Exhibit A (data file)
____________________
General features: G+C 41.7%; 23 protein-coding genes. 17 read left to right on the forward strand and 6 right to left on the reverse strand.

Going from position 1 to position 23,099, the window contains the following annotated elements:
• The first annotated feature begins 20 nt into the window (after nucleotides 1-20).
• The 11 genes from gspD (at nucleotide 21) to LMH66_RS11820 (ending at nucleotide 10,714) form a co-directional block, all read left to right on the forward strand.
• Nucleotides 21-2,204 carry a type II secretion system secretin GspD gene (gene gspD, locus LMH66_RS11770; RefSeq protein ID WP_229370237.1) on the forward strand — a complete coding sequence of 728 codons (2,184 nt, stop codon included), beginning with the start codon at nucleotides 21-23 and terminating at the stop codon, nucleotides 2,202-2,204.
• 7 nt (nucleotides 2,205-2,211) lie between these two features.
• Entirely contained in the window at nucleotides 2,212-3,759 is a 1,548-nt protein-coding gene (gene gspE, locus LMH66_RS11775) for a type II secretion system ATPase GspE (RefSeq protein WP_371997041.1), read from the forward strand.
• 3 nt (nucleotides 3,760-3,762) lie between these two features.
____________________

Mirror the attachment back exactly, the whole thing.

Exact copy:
General features: G+C 41.7%; 23 protein-coding genes. 17 read left to right on the forward strand and 6 right to left on the reverse strand.

Going from position 1 to position 23,099, the window contains the following annotated elements:
• The first annotated feature begins 20 nt into the window (after nucleotides 1-20).
• The 11 genes from gspD (at nucleotide 21) to LMH66_RS11820 (ending at nucleotide 10,714) form a co-directional block, all read left to right on the forward strand.
• Nucleotides 21-2,204 carry a type II secretion system secretin GspD gene (gene gspD, locus LMH66_RS11770; RefSeq protein ID WP_229370237.1) on the forward strand — a complete coding sequence of 728 codons (2,184 nt, stop codon included), beginning with the start codon at nucleotides 21-23 and terminating at the stop codon, nucleotides 2,202-2,204.
• 7 nt (nucleotides 2,205-2,211) lie between these two features.
• Entirely contained in the window at nucleotides 2,212-3,759 is a 1,548-nt protein-coding gene (gene gspE, locus LMH66_RS11775) for a type II secretion system ATPase GspE (RefSeq protein WP_371997041.1), read from the forward strand.
• 3 nt (nucleotides 3,760-3,762) lie between these two features.